The Stamboul Train – Graham Greene
This is one of the few Graham Greene novels that I had not read before and it seemed the appropriate time to discover it having read Bethany Hughes’ history of Istanbul. The novel, published in 1932, is the first to which Greene attached the label of an entertainment. American readers might know it better as the Orient Express, which was also the name of the film based on it which was released in 1934. I think it is fair to say that it is one of Greene’s lesser works but, nonetheless, is an action-packed and rewarding read.
Long, international train journeys are a bit of a literary cliché these days but it allows the author to assemble a motley crew of characters who, because of the length of their time together in an enclosed space, have time to connect and interact and, as Greene uses to advantage, the stops along the way allow him to introduce new characters and as the train wends its way through the heartland of Europe to its ultimate destination, Istanbul, each new passenger increases the sense of malevolence and danger.
Three very disparate characters start the journey – Dr Richard Czinner whose alias is an English schoolteacher but who is really an exiled communist leader returning to Belgrade to lead a revolution, Carleton Myer, a trader in currants who is travelling to Turkey to seal a business deal, and Carol Musker, a dancer who is going to take up a job as a dancer in Istanbul. Their fates and stories are soon intertwined. Myer feels sorry for Musker who becomes ill during the journey and falls for her charms. Czinner is recognised by a lesbian journalist, Mabel Warren who joins the train at Brussels with her beau, Janet Pardoe. The tension is cranked up when Josef Grunlich, a thief who has botched a raid and committed murder, joins the train at Vienna.
The revolution is botched and takes place before Czinner arrives, leading him to question his purpose in life. Border guards stop the train and arrest Czinner, Grunlich and Musker. The pace of the book hots up with a Kafkaesque trial, escapes, shootings and car chases. I will not spoil the denouement other than to say that Musker’s ultimate fate is never quite revealed and that Pardoe turns out to be the niece of the man Myer is trying to do business with.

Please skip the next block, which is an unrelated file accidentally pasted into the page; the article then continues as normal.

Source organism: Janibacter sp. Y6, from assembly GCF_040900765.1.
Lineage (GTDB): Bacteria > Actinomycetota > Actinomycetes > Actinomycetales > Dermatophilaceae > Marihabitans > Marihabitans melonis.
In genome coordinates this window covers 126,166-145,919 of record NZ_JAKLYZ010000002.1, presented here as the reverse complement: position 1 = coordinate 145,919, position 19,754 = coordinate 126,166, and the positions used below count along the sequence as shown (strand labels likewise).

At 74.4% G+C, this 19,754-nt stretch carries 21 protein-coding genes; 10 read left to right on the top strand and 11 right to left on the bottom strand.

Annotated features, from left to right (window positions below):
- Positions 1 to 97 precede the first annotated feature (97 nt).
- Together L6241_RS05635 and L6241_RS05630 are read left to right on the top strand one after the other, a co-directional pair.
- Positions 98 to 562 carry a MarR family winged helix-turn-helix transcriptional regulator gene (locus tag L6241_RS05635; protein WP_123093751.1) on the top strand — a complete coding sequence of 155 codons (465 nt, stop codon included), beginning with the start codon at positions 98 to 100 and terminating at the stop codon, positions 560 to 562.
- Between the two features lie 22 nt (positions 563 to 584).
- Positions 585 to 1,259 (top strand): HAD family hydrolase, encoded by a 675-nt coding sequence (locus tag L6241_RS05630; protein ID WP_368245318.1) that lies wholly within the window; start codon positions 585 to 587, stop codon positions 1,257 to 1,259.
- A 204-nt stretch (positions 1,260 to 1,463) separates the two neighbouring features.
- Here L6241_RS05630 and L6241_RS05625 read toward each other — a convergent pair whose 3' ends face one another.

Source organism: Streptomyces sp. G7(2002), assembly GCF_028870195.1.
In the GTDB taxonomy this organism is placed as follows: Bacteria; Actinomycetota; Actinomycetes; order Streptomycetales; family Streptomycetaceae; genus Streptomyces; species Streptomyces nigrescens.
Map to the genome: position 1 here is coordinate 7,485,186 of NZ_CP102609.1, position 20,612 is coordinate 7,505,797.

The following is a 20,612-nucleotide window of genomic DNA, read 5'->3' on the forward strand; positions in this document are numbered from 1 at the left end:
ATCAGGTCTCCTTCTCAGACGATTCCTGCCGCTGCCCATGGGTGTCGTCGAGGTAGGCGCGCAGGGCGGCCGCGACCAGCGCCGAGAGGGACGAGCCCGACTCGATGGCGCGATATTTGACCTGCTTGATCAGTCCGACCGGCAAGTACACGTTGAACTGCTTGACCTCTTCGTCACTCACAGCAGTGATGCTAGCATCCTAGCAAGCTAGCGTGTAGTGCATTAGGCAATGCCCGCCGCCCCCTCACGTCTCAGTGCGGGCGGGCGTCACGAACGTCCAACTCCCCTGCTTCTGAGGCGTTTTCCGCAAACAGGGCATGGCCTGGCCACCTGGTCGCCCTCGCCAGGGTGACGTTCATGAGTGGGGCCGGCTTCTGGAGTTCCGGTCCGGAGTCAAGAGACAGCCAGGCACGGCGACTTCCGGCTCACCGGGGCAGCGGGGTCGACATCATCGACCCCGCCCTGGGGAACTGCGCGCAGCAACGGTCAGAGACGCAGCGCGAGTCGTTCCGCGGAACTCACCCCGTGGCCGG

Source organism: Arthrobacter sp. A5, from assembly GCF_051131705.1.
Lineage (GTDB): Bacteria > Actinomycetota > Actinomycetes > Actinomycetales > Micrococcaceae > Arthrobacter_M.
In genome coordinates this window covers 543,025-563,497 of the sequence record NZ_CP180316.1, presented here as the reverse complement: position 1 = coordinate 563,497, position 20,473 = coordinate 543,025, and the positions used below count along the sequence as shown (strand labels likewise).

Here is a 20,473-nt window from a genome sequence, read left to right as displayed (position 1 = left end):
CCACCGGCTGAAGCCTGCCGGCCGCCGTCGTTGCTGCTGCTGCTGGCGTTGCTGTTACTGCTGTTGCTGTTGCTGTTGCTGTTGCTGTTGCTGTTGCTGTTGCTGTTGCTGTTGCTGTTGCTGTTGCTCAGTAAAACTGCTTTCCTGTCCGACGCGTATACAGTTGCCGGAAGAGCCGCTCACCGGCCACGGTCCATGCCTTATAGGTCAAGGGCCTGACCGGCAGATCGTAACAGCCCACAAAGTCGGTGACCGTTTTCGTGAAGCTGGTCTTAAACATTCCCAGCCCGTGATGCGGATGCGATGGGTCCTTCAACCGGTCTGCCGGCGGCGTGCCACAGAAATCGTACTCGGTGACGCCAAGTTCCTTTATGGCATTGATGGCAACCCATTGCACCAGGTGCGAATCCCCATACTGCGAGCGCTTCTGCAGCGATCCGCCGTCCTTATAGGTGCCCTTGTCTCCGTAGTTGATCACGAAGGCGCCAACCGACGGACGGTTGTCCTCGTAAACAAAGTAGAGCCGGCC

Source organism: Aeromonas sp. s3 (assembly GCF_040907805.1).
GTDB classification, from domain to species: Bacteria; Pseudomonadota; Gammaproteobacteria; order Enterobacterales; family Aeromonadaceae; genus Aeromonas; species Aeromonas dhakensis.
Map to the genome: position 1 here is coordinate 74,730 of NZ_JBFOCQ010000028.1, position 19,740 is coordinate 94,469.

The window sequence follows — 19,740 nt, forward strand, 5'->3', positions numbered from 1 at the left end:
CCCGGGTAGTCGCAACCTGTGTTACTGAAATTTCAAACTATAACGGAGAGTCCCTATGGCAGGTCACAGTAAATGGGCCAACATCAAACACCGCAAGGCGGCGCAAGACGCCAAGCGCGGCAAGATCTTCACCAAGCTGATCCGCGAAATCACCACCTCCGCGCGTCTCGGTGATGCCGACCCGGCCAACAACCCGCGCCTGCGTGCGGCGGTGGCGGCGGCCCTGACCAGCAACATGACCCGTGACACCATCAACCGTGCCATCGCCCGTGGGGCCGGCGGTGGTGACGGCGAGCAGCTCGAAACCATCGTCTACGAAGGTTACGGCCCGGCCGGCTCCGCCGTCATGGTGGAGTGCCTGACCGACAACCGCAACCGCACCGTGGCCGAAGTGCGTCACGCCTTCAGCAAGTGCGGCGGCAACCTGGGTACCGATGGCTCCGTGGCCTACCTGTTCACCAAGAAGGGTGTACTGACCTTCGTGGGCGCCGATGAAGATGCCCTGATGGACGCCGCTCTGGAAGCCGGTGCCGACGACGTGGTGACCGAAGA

Unusually for a Greene novel the heavy hand of Catholicism is absent. Nonetheless the main protagonists engage in periods of soul-searching, trying to reconcile what has happened and their role in the world. The principal them is that of fidelity, to yourself and to others and how you will be remembered and want to be remembered after you have gone. Heavy stuff but it doesn’t really obtrude because Greene is a master story-teller and gets the balance right.
The bigger issues for modern readers are whether Greene is homophobic in his unflattering portrayal of Warren and anti-semitic in the way he writes about Myer. For those who are attuned to spotting any deviation from political correctness, the answer is probably yes. That said, he was a creature of his time. Warren is a fabulously rich, louche character who just happens to be gay but her sexual orientation is probably used to emphasise what a grotesque person she is. As to anti-Semitism, I’m not sure. Most of the stereotypical characteristics of Jews appear in his make-up – shrewd businessman, love of money, monetising everything – but he is kind, caring, considerate – loving, even. Every reader has to make their mind up but it would be a sad day if modern sensibilities got in the way of reading good literature.
And as for sensitivity, J B Priestley took umbrage of Greene’s portrayal of popular Cockney novelist, Q C Savory, thinking it was a bit near the knuckle and Greene, fearing a libel case, had to tone the character down.